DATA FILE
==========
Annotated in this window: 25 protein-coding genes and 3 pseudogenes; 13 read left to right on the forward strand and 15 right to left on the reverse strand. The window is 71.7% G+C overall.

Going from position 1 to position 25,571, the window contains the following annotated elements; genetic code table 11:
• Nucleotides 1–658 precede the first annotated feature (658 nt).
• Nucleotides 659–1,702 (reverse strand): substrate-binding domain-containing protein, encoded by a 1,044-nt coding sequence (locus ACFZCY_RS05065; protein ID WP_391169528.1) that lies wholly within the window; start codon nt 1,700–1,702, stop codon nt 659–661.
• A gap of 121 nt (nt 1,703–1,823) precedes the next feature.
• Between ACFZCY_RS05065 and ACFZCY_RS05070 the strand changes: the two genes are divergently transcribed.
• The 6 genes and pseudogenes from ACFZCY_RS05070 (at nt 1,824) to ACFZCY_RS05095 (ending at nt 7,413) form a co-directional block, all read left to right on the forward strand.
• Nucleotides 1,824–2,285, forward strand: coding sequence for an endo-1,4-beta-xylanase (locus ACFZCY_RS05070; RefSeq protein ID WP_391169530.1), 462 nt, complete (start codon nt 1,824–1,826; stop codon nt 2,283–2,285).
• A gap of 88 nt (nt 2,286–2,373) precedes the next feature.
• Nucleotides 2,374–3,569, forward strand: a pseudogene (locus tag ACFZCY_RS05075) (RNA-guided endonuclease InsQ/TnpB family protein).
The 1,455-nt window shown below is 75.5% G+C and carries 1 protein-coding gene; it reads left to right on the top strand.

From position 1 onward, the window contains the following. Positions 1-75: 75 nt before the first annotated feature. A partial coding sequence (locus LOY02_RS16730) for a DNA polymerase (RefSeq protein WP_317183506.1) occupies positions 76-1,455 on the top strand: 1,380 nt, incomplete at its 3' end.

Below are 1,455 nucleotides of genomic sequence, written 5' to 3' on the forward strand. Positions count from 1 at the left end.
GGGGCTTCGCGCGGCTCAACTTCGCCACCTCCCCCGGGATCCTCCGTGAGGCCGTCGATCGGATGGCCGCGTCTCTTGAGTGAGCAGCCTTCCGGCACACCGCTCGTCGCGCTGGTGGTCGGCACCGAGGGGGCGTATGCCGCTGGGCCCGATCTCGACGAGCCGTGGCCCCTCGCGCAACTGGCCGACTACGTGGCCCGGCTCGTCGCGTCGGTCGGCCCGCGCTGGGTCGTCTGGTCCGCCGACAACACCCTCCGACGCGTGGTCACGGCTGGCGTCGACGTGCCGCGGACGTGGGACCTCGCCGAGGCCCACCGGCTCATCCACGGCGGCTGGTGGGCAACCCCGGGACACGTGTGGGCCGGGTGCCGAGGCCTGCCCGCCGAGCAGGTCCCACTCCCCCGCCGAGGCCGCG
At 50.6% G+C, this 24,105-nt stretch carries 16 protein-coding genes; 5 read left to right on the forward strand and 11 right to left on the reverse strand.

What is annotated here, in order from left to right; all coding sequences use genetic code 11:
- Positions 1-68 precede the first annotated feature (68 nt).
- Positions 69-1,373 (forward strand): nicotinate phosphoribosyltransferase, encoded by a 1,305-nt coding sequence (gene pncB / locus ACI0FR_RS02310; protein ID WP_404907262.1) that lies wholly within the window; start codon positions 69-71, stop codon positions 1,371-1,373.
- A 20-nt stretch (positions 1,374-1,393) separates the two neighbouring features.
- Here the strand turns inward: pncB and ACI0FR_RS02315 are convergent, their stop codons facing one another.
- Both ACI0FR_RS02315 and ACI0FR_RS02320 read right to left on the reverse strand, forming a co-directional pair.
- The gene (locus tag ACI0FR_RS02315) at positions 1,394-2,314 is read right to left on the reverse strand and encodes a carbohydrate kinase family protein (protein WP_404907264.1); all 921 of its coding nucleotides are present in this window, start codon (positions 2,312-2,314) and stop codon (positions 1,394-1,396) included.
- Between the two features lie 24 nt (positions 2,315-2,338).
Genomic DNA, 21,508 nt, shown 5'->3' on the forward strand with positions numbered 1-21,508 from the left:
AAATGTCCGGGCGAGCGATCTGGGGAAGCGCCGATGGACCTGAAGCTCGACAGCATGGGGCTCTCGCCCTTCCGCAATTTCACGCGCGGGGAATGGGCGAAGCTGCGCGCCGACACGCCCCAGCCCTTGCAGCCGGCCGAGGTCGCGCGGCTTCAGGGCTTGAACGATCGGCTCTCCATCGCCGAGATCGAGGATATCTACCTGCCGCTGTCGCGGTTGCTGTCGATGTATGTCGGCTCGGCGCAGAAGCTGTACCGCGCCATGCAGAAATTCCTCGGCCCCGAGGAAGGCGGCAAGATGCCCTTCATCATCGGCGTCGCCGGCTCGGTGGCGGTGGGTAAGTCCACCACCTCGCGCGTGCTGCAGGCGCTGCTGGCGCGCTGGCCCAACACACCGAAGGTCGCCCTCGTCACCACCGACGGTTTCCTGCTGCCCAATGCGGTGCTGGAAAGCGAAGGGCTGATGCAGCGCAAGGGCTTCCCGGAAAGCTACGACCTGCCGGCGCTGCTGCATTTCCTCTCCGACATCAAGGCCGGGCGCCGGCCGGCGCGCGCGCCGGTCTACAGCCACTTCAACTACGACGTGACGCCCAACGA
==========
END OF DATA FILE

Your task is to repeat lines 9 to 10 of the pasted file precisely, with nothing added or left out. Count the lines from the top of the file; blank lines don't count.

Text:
• A gap of 88 nt (nt 2,286–2,373) precedes the next feature.
• Nucleotides 2,374–3,569, forward strand: a pseudogene (locus tag ACFZCY_RS05075) (RNA-guided endonuclease InsQ/TnpB family protein).